"Allowing these children to exit the failing public school system undermines the incentive and capability for improving the public schools," Hobgood ruled. "It would put the good of the few ahead of the collective well-being of the whole. By preventing the few from escaping we maintain the pressure for reform of the system."
Hobgood rejected the argument that allowing students to exit substandard schools would stimulate competition and lead to better public school performance. "Public schools are too inflexible to compete," Hobgood said. "The only chance for them is for public outrage over poor performance to induce a major overhaul of both methods and personnel. Every parent whose child is trapped in the public school is another potential voice of outrage. Parents who are now seeking scholarships to save their own children must be turned into advocates for all of society's children. They won't do this unless they see their own children suffering."
The fact that the vast majority of recipients of the Opportunity Scholarships are Black didn't impress Hobgood. "There is an even larger contingent of Black victims left behind in awful public schools," he observed. "Unless every child can be saved it is better that none be saved. That is the only equality we can absolutely guarantee."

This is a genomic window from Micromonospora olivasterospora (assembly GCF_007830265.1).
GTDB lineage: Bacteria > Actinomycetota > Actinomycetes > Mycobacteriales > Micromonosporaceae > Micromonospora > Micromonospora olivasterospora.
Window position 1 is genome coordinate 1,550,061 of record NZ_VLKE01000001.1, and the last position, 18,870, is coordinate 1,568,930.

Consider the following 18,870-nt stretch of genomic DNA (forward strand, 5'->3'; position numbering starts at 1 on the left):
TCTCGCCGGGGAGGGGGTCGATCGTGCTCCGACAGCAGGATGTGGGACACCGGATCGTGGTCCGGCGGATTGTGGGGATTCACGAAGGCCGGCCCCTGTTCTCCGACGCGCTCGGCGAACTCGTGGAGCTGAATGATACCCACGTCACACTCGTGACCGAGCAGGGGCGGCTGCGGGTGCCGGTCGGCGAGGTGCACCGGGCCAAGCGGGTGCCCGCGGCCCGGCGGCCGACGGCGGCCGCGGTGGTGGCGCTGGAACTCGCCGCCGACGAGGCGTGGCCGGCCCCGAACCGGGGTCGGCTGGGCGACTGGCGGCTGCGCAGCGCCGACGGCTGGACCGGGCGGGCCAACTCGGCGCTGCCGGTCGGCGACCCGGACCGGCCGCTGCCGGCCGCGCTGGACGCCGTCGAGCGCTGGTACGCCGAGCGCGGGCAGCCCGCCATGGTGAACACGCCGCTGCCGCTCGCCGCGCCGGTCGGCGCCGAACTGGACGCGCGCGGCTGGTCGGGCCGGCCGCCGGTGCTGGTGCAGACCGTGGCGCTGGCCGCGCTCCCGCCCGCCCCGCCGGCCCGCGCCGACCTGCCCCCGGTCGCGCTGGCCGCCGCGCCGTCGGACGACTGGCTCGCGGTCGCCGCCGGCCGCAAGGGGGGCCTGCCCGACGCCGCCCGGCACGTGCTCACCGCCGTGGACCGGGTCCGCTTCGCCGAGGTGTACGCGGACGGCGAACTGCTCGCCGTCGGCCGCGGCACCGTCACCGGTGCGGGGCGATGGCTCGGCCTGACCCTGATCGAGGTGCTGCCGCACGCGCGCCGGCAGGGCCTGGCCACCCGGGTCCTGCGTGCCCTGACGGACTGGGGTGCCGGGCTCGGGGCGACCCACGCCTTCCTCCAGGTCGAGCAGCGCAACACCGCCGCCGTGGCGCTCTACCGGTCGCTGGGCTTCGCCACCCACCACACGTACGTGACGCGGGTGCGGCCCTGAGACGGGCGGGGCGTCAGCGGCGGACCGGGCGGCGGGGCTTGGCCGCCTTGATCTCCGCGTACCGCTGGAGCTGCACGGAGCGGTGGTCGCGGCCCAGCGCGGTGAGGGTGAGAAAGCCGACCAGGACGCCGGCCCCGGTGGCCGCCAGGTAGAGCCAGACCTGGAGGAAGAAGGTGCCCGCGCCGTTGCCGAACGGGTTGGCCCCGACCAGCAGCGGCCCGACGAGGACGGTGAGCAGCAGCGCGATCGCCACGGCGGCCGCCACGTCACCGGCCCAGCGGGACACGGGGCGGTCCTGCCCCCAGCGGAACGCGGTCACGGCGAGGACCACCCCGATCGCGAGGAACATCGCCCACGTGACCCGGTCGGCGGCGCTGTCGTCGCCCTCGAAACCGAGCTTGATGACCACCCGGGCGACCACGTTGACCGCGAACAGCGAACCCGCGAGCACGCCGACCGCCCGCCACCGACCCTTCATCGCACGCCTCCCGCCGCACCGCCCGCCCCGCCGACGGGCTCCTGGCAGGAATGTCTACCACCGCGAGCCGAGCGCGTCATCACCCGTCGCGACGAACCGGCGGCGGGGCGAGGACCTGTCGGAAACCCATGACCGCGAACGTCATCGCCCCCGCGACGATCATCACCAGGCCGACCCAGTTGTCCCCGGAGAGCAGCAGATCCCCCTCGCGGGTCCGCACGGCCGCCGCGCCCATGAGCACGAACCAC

In related news, Dyer County High School senior Kendra Turner was suspend for saying "bless you" after a classmate sneezed. "Blessing has religious connotations," explained a school spokesman. "This is a public school. We have zero tolerance for that."
Missouri Governor Demands Vigorous Prosecution
Missouri Governor Jay Nixon (D) is saturating the air waves with his demand that Ferguson police officer Darren Wilson be "vigorously prosecuted" for shooting Michael Brown on August 9th.
"We've all seen the Hell this community has gone through since the shooting," Nixon recounted. "The Black citizens will burn down the entire town if we don't give them the justice they want."
The Governor brushed aside the possibility that the shooting might be justifiable self-defense. "Sure we could spend a lot of time and effort trying to determine whether Brown brought this on himself by attacking Wilson," Nixon said. "Maybe Wilson feared for his life. Maybe he felt he had no alternative. But what I'm saying here is that now we have no alternative if we want to preserve the peace."